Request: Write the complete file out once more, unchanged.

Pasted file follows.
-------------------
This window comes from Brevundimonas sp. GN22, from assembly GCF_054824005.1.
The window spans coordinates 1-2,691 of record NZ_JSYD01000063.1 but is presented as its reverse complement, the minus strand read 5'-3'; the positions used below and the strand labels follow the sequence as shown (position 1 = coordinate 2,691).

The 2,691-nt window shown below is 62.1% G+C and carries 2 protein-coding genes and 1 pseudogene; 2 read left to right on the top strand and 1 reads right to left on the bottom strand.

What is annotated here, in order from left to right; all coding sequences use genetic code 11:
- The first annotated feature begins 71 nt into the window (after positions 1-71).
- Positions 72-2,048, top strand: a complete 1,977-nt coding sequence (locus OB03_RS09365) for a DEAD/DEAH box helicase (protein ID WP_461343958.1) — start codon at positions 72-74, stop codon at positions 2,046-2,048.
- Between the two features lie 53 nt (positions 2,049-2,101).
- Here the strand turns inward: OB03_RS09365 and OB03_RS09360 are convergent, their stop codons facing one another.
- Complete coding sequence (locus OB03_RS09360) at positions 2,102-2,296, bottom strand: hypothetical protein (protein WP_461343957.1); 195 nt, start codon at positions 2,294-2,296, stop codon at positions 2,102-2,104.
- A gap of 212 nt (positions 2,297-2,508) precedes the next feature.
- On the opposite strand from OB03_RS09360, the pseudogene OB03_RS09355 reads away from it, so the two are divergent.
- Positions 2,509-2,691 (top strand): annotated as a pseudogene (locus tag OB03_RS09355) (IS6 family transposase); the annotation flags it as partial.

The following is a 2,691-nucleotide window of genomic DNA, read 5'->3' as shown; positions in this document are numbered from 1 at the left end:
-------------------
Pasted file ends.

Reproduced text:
This window comes from Brevundimonas sp. GN22, from assembly GCF_054824005.1.
The window spans coordinates 1-2,691 of record NZ_JSYD01000063.1 but is presented as its reverse complement, the minus strand read 5'-3'; the positions used below and the strand labels follow the sequence as shown (position 1 = coordinate 2,691).

The 2,691-nt window shown below is 62.1% G+C and carries 2 protein-coding genes and 1 pseudogene; 2 read left to right on the top strand and 1 reads right to left on the bottom strand.

What is annotated here, in order from left to right; all coding sequences use genetic code 11:
- The first annotated feature begins 71 nt into the window (after positions 1-71).
- Positions 72-2,048, top strand: a complete 1,977-nt coding sequence (locus OB03_RS09365) for a DEAD/DEAH box helicase (protein ID WP_461343958.1) — start codon at positions 72-74, stop codon at positions 2,046-2,048.
- Between the two features lie 53 nt (positions 2,049-2,101).
- Here the strand turns inward: OB03_RS09365 and OB03_RS09360 are convergent, their stop codons facing one another.
- Complete coding sequence (locus OB03_RS09360) at positions 2,102-2,296, bottom strand: hypothetical protein (protein WP_461343957.1); 195 nt, start codon at positions 2,294-2,296, stop codon at positions 2,102-2,104.
- A gap of 212 nt (positions 2,297-2,508) precedes the next feature.
- On the opposite strand from OB03_RS09360, the pseudogene OB03_RS09355 reads away from it, so the two are divergent.
- Positions 2,509-2,691 (top strand): annotated as a pseudogene (locus tag OB03_RS09355) (IS6 family transposase); the annotation flags it as partial.

The following is a 2,691-nucleotide window of genomic DNA, read 5'->3' as shown; positions in this document are numbered from 1 at the left end: